The diversity in membership of that group is broad, the one thing we all have in common is the impulse to make sense of the seemingly senseless, and communicate the tale - for each of us that impulse was strong enough to overcome whatever barriers prevent the vast majority of people from doing the same. Everyone at some point has some vague idea they believe should be shared - we were the people who, from some combination of internal and external urging, found and spent those many half hours persistently trying to write it down.
But where will all that be in another 137 years? Or five or ten, for that matter. That's something I've asked myself since at least 2004 - when I wrote this:
Membership in the ghost battalion has grown in the years since, and an ever growing majority of those abandoned-but-still-standing sites are vanishing. Have you checked out Lt Smash's site lately? How about Sgt Hook's? If you're a long-time milblog reader you know the first widely-read milblog from Operation Iraq Freedom and the first widely-read milblog from Afghanistan are both gone from the web. If you're a relative newcomer to this world you may never even have heard of them - or the dozens upon dozens of others who carried forth the standard they set down.
If you have a vague notion that something should be done about that, (a notion I've heard expressed more than once...) then you and I and the good folks at the US Naval Institute are in agreement. Preserving the history documented by the milbloggers is just one of the goals of the milblog project, the once-vague idea that we're now making real.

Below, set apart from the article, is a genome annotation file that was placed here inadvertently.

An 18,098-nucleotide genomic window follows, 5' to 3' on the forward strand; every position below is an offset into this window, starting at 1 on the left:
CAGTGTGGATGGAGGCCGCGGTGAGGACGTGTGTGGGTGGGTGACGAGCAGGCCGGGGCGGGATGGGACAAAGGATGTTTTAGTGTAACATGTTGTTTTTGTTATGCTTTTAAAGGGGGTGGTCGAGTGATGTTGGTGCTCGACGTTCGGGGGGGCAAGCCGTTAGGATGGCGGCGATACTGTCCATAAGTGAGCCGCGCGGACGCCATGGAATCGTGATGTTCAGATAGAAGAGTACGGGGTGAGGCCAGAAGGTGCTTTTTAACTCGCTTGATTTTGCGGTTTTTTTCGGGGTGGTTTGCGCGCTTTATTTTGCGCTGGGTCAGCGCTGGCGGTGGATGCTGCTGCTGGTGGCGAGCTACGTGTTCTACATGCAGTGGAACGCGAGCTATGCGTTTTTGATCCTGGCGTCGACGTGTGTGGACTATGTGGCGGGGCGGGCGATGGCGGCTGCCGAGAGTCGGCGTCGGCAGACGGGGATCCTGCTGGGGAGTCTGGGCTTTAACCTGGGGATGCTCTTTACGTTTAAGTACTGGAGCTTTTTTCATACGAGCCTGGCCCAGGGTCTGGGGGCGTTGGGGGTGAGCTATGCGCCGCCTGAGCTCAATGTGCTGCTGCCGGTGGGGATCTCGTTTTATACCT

And it's a big idea, if I say so myself - too big to explain in one simple blog post, so stand by for more. Likewise, it's too big a task to be accomplished by just one person. So if you're a milblogger (and exactly what is a milblogger? is a topic for much further discussion on its own) I'm asking for your help. All I'll really need is just a little bit (maybe just one or two of those half hours...) of your time, and your willingness to tell the tale.
We've already made history, it's time to save it.
(More to follow...)
The Mudville Gazette is the on-line voice of an American warrior and his wife who stands by him. They prefer to see peaceful change render force of arms unnecessary. Until that day they stand fast with those who struggle for freedom, strike for reason, and pray for a better tomorrow.
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Original content copyright © 2003 - 2011 by Greyhawk. Fair, not-for-profit use of said material by others is encouraged, as long as acknowledgement and credit is given, to include the url of the original source post. Other arrangements can be made as needed.